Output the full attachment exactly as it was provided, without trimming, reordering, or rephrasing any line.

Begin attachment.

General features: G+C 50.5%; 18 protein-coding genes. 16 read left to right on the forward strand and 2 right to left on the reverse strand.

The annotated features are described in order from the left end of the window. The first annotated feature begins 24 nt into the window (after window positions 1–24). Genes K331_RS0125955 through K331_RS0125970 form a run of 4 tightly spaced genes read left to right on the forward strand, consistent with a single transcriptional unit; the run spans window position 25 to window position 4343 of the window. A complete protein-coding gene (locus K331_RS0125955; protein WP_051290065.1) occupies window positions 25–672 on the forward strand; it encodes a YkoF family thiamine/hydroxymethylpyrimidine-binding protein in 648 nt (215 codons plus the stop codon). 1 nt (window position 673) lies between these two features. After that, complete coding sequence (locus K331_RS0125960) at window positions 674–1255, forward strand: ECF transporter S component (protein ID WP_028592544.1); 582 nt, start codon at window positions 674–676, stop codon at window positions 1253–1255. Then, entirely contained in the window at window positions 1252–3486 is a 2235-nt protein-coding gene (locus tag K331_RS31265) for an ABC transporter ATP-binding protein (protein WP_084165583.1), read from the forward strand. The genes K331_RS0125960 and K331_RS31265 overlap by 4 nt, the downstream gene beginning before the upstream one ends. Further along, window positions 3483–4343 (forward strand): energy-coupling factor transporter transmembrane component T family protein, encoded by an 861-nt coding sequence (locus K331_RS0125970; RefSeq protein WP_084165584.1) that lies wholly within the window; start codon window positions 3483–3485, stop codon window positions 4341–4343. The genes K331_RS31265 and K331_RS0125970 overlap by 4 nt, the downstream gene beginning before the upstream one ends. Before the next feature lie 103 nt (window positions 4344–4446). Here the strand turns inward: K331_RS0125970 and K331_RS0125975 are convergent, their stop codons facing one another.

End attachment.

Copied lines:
General features: G+C 50.5%; 18 protein-coding genes. 16 read left to right on the forward strand and 2 right to left on the reverse strand.

The annotated features are described in order from the left end of the window. The first annotated feature begins 24 nt into the window (after window positions 1–24). Genes K331_RS0125955 through K331_RS0125970 form a run of 4 tightly spaced genes read left to right on the forward strand, consistent with a single transcriptional unit; the run spans window position 25 to window position 4343 of the window. A complete protein-coding gene (locus K331_RS0125955; protein WP_051290065.1) occupies window positions 25–672 on the forward strand; it encodes a YkoF family thiamine/hydroxymethylpyrimidine-binding protein in 648 nt (215 codons plus the stop codon). 1 nt (window position 673) lies between these two features. After that, complete coding sequence (locus K331_RS0125960) at window positions 674–1255, forward strand: ECF transporter S component (protein ID WP_028592544.1); 582 nt, start codon at window positions 674–676, stop codon at window positions 1253–1255. Then, entirely contained in the window at window positions 1252–3486 is a 2235-nt protein-coding gene (locus tag K331_RS31265) for an ABC transporter ATP-binding protein (protein WP_084165583.1), read from the forward strand. The genes K331_RS0125960 and K331_RS31265 overlap by 4 nt, the downstream gene beginning before the upstream one ends. Further along, window positions 3483–4343 (forward strand): energy-coupling factor transporter transmembrane component T family protein, encoded by an 861-nt coding sequence (locus K331_RS0125970; RefSeq protein WP_084165584.1) that lies wholly within the window; start codon window positions 3483–3485, stop codon window positions 4341–4343. The genes K331_RS31265 and K331_RS0125970 overlap by 4 nt, the downstream gene beginning before the upstream one ends. Before the next feature lie 103 nt (window positions 4344–4446). Here the strand turns inward: K331_RS0125970 and K331_RS0125975 are convergent, their stop codons facing one another.